Tell you, I have you know, I'm at the point where I have friends who are, can't wait to retire. And most of them have had really intense desk jobs for 30 years. But I've always had this freedom to you know, just design my own life. And I just wrote this book, it came out in May and I'm so excited about it. Really what makes me happy is last night, I went to dinner with some clients and he said, "You know, I really liked how you talked about the moose and relating it to Macy's," because I worked at Macy's and I said, "Okay, here's how we would pick out our moose at Macy's," you have to read the book to find out. But I just love it when people say that really clicked with me that really helped, we've made a lot of changes that have helped us be make more sales and have more success, so honestly, yes, there's nothing better. And making the right sale. I mean, I literally, sometimes feel that adrenaline jolt when someone calls and says, 'Yes, we want to do the deal." I mean, it's you can't deny it's a high, sales people love that. And when it's really the right kind of sale, you know, it's, it's awesome.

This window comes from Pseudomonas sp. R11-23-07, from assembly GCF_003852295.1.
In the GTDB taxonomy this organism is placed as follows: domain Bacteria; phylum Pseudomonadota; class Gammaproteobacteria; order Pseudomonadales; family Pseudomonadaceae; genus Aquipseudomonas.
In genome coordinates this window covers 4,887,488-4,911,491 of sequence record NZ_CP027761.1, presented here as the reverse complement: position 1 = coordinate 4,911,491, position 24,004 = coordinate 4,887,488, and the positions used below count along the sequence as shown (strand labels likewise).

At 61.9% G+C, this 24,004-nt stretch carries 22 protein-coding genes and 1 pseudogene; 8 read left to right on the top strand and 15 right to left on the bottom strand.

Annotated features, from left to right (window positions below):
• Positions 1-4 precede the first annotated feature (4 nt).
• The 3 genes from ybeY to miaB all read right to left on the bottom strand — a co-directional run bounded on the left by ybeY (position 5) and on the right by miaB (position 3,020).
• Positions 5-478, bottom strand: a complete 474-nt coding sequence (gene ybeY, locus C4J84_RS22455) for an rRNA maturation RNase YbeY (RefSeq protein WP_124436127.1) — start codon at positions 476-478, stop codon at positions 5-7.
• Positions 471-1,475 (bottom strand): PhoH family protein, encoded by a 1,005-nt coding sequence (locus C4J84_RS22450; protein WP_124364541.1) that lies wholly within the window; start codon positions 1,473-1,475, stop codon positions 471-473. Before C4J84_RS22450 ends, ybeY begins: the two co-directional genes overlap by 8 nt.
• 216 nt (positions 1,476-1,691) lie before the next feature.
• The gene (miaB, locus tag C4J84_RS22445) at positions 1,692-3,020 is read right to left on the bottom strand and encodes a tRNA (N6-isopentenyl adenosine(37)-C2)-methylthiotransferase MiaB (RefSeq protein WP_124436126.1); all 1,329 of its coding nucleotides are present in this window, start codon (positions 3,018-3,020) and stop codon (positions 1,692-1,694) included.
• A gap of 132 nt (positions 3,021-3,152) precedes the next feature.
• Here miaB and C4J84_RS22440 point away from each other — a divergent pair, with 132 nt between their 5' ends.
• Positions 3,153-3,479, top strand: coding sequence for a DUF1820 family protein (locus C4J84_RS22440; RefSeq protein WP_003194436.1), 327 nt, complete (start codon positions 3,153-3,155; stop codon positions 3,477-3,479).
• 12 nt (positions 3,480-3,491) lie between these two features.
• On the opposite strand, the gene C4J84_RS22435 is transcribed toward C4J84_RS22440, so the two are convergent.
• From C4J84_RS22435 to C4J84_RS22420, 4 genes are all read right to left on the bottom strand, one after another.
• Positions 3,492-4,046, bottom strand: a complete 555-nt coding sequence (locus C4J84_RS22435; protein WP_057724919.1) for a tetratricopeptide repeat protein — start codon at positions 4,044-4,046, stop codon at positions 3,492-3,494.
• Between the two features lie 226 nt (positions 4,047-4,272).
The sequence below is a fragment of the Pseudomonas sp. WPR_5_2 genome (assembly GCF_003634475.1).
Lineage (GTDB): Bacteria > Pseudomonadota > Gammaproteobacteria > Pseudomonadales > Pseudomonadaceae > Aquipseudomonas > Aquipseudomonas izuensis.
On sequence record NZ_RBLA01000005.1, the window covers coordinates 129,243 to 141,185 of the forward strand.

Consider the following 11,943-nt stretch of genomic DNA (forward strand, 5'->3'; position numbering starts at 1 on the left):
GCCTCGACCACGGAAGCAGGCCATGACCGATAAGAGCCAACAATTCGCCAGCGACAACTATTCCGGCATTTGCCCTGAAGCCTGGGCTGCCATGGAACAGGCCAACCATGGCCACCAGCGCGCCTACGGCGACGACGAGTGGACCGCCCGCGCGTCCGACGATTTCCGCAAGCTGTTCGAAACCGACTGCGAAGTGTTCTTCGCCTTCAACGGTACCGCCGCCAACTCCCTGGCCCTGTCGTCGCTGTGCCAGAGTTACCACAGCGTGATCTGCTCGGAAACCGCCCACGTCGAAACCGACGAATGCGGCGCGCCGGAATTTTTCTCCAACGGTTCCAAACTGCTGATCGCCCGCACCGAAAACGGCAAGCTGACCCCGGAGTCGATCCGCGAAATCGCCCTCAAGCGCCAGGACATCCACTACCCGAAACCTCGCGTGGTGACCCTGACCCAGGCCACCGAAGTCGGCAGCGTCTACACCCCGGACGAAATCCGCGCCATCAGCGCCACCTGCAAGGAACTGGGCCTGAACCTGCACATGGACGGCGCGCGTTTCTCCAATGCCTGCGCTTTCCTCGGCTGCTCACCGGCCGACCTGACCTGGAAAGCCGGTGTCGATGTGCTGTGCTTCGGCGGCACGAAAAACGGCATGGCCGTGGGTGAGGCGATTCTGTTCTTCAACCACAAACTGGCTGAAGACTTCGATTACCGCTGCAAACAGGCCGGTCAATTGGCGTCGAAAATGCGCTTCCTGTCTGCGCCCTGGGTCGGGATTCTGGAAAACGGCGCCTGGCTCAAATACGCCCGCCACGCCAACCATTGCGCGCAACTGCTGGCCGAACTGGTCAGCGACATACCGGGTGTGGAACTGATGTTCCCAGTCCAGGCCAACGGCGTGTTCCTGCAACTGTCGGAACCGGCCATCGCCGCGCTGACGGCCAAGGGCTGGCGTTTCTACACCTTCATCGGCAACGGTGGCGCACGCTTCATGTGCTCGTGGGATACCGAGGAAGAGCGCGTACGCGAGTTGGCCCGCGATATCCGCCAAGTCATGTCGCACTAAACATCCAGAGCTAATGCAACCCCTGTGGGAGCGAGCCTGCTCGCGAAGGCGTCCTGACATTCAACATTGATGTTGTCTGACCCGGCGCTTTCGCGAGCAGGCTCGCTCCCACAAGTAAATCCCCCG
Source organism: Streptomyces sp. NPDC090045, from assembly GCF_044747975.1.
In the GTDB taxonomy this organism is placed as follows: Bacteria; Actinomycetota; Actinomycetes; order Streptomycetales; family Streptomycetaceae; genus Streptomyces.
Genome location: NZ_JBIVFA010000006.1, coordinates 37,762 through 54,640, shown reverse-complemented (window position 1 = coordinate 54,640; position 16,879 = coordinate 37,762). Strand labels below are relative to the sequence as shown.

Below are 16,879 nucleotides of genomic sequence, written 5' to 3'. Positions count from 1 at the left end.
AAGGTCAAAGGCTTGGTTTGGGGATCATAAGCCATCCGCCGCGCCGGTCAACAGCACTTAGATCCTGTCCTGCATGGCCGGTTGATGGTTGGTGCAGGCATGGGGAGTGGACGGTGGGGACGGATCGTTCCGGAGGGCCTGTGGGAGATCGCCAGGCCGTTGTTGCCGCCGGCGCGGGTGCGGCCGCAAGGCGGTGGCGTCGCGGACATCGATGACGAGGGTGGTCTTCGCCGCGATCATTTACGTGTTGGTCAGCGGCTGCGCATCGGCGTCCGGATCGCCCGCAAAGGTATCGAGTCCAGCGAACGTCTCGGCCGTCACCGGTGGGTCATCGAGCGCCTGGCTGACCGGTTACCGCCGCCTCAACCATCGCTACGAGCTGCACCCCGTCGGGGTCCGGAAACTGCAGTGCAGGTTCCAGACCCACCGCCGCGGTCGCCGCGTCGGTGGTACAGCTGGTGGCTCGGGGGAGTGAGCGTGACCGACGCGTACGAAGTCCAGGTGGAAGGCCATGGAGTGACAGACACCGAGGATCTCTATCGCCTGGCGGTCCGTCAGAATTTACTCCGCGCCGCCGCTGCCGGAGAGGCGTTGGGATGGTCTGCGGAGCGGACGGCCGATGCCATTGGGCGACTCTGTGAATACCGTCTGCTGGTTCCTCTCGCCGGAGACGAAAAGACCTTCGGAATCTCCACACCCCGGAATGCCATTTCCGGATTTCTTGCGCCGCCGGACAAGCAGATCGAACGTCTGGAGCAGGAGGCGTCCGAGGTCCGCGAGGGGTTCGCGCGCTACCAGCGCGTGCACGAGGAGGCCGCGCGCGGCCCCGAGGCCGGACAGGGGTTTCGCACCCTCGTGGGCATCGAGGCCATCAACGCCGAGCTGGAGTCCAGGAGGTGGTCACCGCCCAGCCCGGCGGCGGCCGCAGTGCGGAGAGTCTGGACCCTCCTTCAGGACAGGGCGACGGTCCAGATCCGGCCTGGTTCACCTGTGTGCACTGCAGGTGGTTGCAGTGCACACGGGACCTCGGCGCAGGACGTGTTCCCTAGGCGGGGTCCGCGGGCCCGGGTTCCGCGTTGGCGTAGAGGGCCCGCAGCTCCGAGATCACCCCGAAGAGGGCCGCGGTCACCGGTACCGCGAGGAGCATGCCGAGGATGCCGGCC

Umar Hameed 26:49
Brilliant. What's one piece of advice you'd give someone that they could use today to be more productive, more successful, happier, sleep better, ski better?
Kay Miller 27:00
Well, I'm gonna have to pick one of those. Okay, exercise, that's number one, although I don't always do it myself. But I would recommend that anybody watching, call one of your current customers, when are you really happy customers, and say, "Will you do me a favor and just tell me, in your own words, why you buy," because they know the, you know, the pluses and minuses of your product or service, they know, the whole picture and yet they have decided to work with you so.
Umar Hameed 27:33
They know what they buy, and that's what we need to know. So that's...
Kay Miller 27:36
Umar Hameed 27:37
...totally brilliant. And more importantly, they tell you in their language, their articulation of what they're saying will resonate with people like them, as opposed to how we articulate.